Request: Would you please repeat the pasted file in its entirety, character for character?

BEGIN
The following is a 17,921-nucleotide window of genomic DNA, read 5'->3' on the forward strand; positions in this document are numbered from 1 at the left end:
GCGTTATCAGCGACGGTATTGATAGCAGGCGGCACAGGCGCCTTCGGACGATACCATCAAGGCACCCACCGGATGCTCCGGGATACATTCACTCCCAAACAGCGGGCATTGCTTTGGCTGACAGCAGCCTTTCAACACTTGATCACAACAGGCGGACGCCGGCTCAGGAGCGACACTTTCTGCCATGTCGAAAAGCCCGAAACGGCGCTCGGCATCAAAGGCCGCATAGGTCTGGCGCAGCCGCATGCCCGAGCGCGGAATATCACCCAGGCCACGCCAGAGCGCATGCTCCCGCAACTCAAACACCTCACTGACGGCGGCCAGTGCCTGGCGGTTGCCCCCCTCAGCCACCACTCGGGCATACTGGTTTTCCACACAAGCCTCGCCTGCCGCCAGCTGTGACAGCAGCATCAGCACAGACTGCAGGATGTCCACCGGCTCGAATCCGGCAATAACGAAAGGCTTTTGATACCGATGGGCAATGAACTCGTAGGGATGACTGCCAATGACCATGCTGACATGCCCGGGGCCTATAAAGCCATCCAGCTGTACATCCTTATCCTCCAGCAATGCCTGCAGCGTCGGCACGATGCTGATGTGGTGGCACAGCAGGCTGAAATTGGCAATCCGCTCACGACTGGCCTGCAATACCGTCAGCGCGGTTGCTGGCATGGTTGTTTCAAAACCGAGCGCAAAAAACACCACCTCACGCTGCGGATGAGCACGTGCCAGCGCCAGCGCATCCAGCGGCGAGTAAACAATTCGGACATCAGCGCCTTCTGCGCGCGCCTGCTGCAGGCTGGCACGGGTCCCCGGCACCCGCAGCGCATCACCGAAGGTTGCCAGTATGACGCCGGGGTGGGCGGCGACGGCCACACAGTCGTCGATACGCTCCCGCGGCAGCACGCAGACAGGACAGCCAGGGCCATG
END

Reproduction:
The following is a 17,921-nucleotide window of genomic DNA, read 5'->3' on the forward strand; positions in this document are numbered from 1 at the left end:
GCGTTATCAGCGACGGTATTGATAGCAGGCGGCACAGGCGCCTTCGGACGATACCATCAAGGCACCCACCGGATGCTCCGGGATACATTCACTCCCAAACAGCGGGCATTGCTTTGGCTGACAGCAGCCTTTCAACACTTGATCACAACAGGCGGACGCCGGCTCAGGAGCGACACTTTCTGCCATGTCGAAAAGCCCGAAACGGCGCTCGGCATCAAAGGCCGCATAGGTCTGGCGCAGCCGCATGCCCGAGCGCGGAATATCACCCAGGCCACGCCAGAGCGCATGCTCCCGCAACTCAAACACCTCACTGACGGCGGCCAGTGCCTGGCGGTTGCCCCCCTCAGCCACCACTCGGGCATACTGGTTTTCCACACAAGCCTCGCCTGCCGCCAGCTGTGACAGCAGCATCAGCACAGACTGCAGGATGTCCACCGGCTCGAATCCGGCAATAACGAAAGGCTTTTGATACCGATGGGCAATGAACTCGTAGGGATGACTGCCAATGACCATGCTGACATGCCCGGGGCCTATAAAGCCATCCAGCTGTACATCCTTATCCTCCAGCAATGCCTGCAGCGTCGGCACGATGCTGATGTGGTGGCACAGCAGGCTGAAATTGGCAATCCGCTCACGACTGGCCTGCAATACCGTCAGCGCGGTTGCTGGCATGGTTGTTTCAAAACCGAGCGCAAAAAACACCACCTCACGCTGCGGATGAGCACGTGCCAGCGCCAGCGCATCCAGCGGCGAGTAAACAATTCGGACATCAGCGCCTTCTGCGCGCGCCTGCTGCAGGCTGGCACGGGTCCCCGGCACCCGCAGCGCATCACCGAAGGTTGCCAGTATGACGCCGGGGTGGGCGGCGACGGCCACACAGTCGTCGATACGCTCCCGCGGCAGCACGCAGACAGGACAGCCAGGGCCATG